In addition, he said, “We’re facing a very serious adversary. Sometimes we don’t give them credit for how much counter-surveillance they do, the different methods that they actually think about on how to defeat us, and what type of masking to put on certain drugs so they can avoid detection with K-9 or other technology.”

He also said that it is essential to have so many different agencies focused on this. “But the key to this has got to be education. We can’t interdict or seize our way out of this problem.”

Border Patrol agent Raul Ortiz said, “But you’ve got to remember, we’ve been under continuing resolution or CR for almost the last three years. And every time we are under the CR, we’re only operating at 75% of the budget. So, we have to tighten our belt quite a bit throughout the year,” he said.

On border security, Chief Karisch said, that he thinks we need to have a candid conversation on the wall, fence, or whatever people want to call it. He also thinks that it is required in certain areas in the Valley and even throughout the country. “Where I came from in Tucson, we had 71 miles. And where we constructed it, it has worked, so I mean, it’s essential. But that’s only a piece, the wall is only a tool. You need people to make the interdiction, you also need the technology.”

Chief Karisch recognizes that it is a suite of things needed to make their jobs more effective, but as he said, his priorities are border security and public safety.

“That is both for the people in this country and also for the individuals that are crossing into the United States.” He emphasized, “No person should lose their life simply because they choose to enter the country illegally. But at the end of the day what you also have to remember is you have very unscrupulous people that are taking these individuals out in the desert areas, putting them in the trunks of vehicles, and putting them in the back of semi-tractor trailers. They are endangering people. That’s part of the public safety message that I think we need to convey.”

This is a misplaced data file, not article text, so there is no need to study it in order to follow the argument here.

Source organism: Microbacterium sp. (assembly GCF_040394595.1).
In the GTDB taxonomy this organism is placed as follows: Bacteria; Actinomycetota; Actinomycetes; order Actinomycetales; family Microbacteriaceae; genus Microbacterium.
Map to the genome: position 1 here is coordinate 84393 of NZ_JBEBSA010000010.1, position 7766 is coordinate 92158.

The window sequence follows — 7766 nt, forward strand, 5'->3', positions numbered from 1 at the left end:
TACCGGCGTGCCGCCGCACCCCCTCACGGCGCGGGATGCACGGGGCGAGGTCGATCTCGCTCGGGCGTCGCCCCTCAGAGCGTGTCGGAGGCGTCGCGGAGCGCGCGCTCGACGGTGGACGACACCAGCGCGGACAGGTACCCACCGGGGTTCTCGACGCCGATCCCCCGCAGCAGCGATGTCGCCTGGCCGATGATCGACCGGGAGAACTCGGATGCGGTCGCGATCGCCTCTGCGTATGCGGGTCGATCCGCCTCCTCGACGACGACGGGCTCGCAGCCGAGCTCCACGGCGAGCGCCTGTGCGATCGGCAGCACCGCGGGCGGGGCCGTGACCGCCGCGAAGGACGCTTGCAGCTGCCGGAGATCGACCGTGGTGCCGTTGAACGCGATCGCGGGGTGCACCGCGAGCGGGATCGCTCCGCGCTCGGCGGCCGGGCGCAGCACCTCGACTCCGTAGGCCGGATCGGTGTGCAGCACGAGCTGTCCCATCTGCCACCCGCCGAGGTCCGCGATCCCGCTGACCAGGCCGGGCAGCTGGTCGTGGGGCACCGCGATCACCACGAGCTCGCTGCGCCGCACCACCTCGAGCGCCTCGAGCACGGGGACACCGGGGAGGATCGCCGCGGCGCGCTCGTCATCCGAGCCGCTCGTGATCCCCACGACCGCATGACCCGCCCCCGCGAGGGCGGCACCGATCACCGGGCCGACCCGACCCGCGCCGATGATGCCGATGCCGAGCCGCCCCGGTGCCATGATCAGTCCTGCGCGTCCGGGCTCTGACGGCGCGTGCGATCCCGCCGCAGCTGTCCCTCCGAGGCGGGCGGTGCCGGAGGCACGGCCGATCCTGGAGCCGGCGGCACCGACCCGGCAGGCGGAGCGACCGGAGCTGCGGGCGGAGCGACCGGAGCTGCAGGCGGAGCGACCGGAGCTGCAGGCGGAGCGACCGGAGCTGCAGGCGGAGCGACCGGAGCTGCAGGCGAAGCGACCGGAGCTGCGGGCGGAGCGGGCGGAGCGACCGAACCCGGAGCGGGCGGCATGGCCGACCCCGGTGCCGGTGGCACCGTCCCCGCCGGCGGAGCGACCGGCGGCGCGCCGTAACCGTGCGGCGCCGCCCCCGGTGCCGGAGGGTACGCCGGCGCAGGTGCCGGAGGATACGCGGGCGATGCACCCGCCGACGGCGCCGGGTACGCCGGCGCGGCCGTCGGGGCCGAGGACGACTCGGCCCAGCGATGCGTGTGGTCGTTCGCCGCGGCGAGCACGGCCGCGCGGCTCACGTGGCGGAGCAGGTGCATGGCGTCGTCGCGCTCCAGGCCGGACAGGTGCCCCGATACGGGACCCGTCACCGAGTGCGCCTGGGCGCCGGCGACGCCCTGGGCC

He also said that there is a need to engage with communities and with partners. “There is no one agency on the Southwest border that has all the resources to tackle this issue. It’s daunting, that’s why we have to partner.”

The importance of keeping the community and partners informed precisely how Border Patrol is doing their operations is paramount. At least that’s how it was perceived by members of the Rotary Club-McAllen South.

Chief Karisch believes there is a need to do more with Mexico. “If we’re not helping Mexico succeed, then we are all going to fail. Because at the end of the day they want the same things, safety and being able to take your family out to a park without worrying about getting shot or injured. We’ve got to work together with them. I have done it in different parts of the country, so I’ll be looking at doing that here as well.”

Concerning the drug problem, most everyone knows that the majority of it comes thru Mexico. But the other reality is that the U.S. population consumes and pays for illegal and dangerous drugs. The continued flow of drugs through our borders demonstrates that their appetite to use drugs also grows.

Chief Karisch said, “If it weren’t for the drug problem that we’ve got in this country right now, we wouldn’t have the cartels, we wouldn’t have some of the problems. That’s the reality. We’ve got to do something on the education front.”

He informed everyone that he is a big advocate when it comes to encouraging the schools, the parents, and medical professionals to come together to make sure that the kids are not getting engaged. “Especially with some of the hard drugs that are killing people, not only in the border area but in Cincinnati, Ohio, and in Atlanta, Georgia.”

Valley leaders welcoming Chief Rodolfo Karisch

For this report, we reached out to former McAllen Mayor and newly elected Hidalgo County Judge Richard Cortez for his reaction.